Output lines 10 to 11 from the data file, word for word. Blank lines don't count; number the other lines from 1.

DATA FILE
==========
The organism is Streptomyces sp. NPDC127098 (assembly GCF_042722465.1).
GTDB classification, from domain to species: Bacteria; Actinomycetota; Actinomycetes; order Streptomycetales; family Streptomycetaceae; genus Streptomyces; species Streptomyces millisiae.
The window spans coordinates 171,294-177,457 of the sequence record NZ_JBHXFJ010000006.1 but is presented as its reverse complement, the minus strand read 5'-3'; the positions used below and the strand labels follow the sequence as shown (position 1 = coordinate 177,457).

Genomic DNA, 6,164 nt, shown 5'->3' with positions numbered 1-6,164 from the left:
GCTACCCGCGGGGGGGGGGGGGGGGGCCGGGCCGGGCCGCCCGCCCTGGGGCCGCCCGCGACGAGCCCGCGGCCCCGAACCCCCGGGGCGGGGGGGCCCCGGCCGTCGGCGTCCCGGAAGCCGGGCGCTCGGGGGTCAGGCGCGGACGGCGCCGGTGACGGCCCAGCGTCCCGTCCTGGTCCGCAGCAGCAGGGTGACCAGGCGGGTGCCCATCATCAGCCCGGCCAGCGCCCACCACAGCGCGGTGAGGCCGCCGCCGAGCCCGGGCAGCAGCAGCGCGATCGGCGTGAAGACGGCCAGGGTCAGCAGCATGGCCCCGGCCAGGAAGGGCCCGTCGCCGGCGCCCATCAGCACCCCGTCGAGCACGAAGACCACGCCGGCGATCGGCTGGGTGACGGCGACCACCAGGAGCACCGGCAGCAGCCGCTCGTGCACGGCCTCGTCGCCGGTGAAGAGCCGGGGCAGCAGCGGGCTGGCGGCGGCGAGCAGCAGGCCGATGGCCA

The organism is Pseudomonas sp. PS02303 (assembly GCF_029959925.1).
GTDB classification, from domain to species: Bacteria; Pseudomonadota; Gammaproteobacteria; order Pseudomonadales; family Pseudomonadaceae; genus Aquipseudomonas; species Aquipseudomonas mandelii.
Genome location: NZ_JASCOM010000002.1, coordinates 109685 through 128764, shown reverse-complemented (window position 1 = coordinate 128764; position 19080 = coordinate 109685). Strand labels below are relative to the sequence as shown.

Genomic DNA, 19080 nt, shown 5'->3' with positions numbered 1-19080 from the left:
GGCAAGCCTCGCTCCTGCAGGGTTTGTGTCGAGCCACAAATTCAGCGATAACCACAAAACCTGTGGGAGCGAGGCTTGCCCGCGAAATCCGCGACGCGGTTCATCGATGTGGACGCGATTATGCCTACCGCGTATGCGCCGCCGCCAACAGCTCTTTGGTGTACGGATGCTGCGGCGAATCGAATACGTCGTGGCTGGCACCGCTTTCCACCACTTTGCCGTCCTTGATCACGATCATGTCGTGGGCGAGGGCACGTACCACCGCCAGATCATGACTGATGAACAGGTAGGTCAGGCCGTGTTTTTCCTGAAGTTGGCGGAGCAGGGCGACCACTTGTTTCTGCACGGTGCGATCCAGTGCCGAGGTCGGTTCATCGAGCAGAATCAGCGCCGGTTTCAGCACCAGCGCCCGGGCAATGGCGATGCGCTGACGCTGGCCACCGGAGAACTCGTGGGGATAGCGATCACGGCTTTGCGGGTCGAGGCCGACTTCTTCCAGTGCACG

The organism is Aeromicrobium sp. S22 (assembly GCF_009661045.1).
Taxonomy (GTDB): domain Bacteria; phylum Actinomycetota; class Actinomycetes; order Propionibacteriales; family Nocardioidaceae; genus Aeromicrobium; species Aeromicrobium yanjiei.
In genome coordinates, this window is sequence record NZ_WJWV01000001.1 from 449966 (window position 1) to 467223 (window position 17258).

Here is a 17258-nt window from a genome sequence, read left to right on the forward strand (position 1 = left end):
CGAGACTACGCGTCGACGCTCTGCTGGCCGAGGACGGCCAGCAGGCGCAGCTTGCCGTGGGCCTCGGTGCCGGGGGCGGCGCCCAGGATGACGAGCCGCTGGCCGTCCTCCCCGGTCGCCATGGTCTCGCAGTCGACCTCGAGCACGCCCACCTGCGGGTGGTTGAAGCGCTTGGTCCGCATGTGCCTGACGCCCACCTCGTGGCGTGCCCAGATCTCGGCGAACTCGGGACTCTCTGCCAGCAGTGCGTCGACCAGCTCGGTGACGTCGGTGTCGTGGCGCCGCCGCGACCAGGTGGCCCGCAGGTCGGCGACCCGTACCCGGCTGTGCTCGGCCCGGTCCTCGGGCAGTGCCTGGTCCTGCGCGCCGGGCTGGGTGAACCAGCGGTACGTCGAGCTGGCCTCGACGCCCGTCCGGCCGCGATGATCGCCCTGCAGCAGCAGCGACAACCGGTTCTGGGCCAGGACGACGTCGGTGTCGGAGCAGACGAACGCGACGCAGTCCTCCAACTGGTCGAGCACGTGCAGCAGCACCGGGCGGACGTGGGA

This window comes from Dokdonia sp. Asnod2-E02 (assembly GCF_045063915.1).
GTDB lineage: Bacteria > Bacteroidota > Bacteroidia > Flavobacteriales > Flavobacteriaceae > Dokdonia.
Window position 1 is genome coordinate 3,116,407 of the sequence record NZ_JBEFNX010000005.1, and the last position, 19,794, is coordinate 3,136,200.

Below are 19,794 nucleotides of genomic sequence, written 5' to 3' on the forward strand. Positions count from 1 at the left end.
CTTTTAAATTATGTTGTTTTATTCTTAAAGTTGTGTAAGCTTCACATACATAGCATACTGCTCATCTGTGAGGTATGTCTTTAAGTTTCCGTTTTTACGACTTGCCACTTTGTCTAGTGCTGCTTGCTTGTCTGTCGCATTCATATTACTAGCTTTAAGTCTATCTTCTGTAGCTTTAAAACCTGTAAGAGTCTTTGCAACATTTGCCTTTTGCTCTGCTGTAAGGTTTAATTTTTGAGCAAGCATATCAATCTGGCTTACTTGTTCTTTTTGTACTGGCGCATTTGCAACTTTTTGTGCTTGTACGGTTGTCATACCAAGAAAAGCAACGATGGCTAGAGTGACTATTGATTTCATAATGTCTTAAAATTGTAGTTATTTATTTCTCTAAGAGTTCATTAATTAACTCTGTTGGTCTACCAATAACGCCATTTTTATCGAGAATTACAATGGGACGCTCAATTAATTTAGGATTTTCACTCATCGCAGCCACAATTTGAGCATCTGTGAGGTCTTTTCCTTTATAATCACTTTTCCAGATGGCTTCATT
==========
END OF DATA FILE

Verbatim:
GGCAAGCCTCGCTCCTGCAGGGTTTGTGTCGAGCCACAAATTCAGCGATAACCACAAAACCTGTGGGAGCGAGGCTTGCCCGCGAAATCCGCGACGCGGTTCATCGATGTGGACGCGATTATGCCTACCGCGTATGCGCCGCCGCCAACAGCTCTTTGGTGTACGGATGCTGCGGCGAATCGAATACGTCGTGGCTGGCACCGCTTTCCACCACTTTGCCGTCCTTGATCACGATCATGTCGTGGGCGAGGGCACGTACCACCGCCAGATCATGACTGATGAACAGGTAGGTCAGGCCGTGTTTTTCCTGAAGTTGGCGGAGCAGGGCGACCACTTGTTTCTGCACGGTGCGATCCAGTGCCGAGGTCGGTTCATCGAGCAGAATCAGCGCCGGTTTCAGCACCAGCGCCCGGGCAATGGCGATGCGCTGACGCTGGCCACCGGAGAACTCGTGGGGATAGCGATCACGGCTTTGCGGGTCGAGGCCGACTTCTTCCAGTGCACG

The organism is Aeromicrobium sp. S22 (assembly GCF_009661045.1).